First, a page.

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New computer algorithm supercharges climate models and leads to better predictions of climate change

Earth System Models – complex computer models which describe Earth processes and how they interact – are critical for predicting future climate change. By simulating the response of our land, oceans and atmosphere to manmade greenhouse gas emissions, these models form the foundation for predictions of future extreme weather and climate event scenarios, including those issued by the UN Intergovernmental Panel on Climate Change (IPCC).


However, climate modellers have long faced a major problem. Because Earth System Models integrate many complicated processes, they cannot immediately run a simulation; they must first ensure that it has reached a stable equilibrium representative of real world conditions before the industrial revolution. Without this initial settling period – referred to as the ‘spin up’ phase – the model can ‘drift’, simulating changes that may be erroneously attributed to manmade factors. 


Unfortunately, this process is extremely slow as it requires running the model for many thousands of model years which, for IPCC simulations, can take as much as two years on some of the world’s most powerful supercomputers.

However, a recent study published in Science Advances by a University of Oxford scientist funded by the Agile Initiative describes a new computer algorithm which can be applied to Earth System Models to drastically reduce spin up time. During tests on models used in IPCC simulations, the algorithm was on average 10 times faster at spinning up the model than currently used approaches, reducing the time taken to achieve equilibrium from many months to under a week.


Study author Samar Khatiwala, professor of earth sciences at the University of Oxford’s Department of Earth Sciences, who devised the algorithm, said: ‘Minimising model drift at a much lower cost in time and energy is obviously critical for climate change simulations, but perhaps the greatest value of this research may ultimately be to policy makers who need to know how reliable climate projections are.’


Currently, the lengthy spin up time of many IPCC models prevents climate researchers from running their model at a higher resolution and defining uncertainty through carrying out repeat simulations. By drastically reducing the spin up time, the new algorithm will enable researchers to investigate how subtle changes to the model parameters can alter the output – which is critical for defining the uncertainty of future emission scenarios.


Professor Khatiwala’s new algorithm employs a mathematical approach known as sequence acceleration, which has its roots with the famous mathematician Euler. In the 1960s this idea was applied by DG Anderson to speed up the solution of Schrödinger’s equation, which predicts how matter behaves at the microscopic level. So important is this problem that more than half the world’s supercomputing power is currently devoted to solving it, and ‘Anderson Acceleration’, as it is now known, is one of the most commonly used algorithms employed for it.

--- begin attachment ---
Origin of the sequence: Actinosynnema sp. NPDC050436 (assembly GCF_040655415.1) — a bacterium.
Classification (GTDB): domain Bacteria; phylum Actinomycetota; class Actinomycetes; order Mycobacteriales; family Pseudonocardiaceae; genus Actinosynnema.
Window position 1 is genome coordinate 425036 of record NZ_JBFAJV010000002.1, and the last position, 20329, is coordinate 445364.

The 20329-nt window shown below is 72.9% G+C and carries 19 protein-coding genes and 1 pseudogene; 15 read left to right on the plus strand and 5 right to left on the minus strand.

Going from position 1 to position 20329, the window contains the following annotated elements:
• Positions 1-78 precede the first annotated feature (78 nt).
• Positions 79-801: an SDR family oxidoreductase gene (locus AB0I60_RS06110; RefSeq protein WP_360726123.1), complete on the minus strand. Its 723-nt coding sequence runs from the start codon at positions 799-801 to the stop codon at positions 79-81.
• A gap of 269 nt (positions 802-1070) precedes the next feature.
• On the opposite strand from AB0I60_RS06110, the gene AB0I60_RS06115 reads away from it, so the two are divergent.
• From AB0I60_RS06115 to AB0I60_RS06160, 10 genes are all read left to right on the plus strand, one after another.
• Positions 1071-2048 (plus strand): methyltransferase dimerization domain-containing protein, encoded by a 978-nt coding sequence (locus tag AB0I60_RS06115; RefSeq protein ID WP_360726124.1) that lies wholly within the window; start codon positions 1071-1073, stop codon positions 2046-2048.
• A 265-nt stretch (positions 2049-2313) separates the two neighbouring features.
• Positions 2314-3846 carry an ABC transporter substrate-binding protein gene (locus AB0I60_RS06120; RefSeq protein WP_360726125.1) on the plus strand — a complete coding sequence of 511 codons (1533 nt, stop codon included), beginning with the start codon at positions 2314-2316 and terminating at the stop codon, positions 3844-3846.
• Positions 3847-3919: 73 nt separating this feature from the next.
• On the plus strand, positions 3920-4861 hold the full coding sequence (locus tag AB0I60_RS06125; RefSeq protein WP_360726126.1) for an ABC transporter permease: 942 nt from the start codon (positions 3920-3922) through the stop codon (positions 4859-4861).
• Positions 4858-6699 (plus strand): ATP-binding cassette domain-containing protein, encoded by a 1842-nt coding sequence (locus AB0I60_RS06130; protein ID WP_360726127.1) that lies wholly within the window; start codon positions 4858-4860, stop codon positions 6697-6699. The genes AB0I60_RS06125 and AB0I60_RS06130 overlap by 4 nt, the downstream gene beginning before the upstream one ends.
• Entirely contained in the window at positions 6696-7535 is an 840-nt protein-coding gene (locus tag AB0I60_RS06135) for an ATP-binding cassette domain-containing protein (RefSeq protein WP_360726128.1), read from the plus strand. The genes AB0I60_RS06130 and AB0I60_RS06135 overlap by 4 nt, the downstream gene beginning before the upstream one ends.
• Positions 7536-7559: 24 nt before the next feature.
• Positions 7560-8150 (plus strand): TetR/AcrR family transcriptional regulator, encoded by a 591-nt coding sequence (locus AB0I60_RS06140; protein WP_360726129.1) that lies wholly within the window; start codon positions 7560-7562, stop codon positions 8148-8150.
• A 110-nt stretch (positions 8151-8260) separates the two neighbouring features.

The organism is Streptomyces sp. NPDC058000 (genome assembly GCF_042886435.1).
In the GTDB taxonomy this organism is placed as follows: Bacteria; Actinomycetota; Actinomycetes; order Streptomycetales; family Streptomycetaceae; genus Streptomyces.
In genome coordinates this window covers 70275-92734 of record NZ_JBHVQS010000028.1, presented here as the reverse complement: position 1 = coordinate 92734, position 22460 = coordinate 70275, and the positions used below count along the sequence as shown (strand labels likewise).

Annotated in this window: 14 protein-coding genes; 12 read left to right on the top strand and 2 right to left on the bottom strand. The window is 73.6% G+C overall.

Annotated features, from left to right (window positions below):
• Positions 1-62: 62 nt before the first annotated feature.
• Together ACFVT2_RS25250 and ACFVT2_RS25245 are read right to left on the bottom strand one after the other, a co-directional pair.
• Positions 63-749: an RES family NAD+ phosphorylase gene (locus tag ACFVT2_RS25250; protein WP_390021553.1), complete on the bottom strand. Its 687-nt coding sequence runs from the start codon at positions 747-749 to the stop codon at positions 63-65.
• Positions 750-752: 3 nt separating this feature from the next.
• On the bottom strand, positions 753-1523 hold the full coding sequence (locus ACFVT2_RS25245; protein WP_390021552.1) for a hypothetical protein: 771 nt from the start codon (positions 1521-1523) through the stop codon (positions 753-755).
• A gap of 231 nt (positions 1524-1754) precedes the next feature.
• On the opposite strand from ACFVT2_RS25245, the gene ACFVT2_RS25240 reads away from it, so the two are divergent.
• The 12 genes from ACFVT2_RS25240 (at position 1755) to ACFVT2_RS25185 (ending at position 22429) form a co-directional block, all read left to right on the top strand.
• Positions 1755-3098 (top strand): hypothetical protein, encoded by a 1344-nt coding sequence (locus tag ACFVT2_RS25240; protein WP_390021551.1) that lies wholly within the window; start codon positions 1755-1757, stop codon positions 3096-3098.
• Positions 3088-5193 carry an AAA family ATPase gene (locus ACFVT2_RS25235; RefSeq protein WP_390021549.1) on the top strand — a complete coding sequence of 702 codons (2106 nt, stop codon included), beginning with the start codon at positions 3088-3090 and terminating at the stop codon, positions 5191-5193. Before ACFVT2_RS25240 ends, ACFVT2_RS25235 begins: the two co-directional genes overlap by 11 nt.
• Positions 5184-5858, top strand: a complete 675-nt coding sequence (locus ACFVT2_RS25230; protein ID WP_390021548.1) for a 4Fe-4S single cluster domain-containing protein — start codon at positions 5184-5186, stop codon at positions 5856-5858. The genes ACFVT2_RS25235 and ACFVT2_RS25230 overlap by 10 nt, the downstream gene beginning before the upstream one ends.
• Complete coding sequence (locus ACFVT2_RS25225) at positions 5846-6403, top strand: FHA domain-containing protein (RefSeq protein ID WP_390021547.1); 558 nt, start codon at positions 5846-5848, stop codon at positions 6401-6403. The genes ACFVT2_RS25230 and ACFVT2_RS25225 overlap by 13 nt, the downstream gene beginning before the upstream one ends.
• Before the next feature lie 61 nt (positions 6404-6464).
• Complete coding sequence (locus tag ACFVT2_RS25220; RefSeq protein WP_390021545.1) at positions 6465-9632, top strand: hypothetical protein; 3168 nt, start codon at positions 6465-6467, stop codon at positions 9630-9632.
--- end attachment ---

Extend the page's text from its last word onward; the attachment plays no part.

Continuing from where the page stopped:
Professor Khatiwala realised that Anderson Acceleration might also be able to reduce model spin up time since both problems are of an iterative nature: an output is generated and then fed back into the model many times over. By retaining previous outputs and combining them into a single input using Anderson’s scheme, the final solution is achieved much more quickly. 


Not only does this make the spin up process much faster and less computationally expensive, but the concept can be applied to the huge variety of different models that are used to investigate, and inform policy on, issues ranging from ocean acidification to biodiversity loss. With research groups around the world beginning to spin up their models for the next IPCC report, due in 2029, Professor Khatiwala is working with a number of them, including the UK Met Office, to trial his approach and software in their models.


Professor Helene Hewitt, co-chair for the Coupled Model Intercomparison Project (CMIP) Panel, which will inform the next IPCC report, commented: ‘Policymakers rely on climate projections to inform negotiations as the world tries to meet the Paris Agreement. This work is a step towards reducing the time it takes to produce those critical climate projections.’


Professor Colin Jones, head of the NERC/Met Office sponsored UK Earth system modelling, commented on the findings: ‘Spin up has always been prohibitively expensive in terms of computational cost and time. The new approaches developed by Professor Khatiwala have the promise to break this logjam and deliver a quantum leap in the efficiency of spinning up such complex models and, as a consequence, greatly increase our ability to deliver timely, robust estimates of global climate change.’



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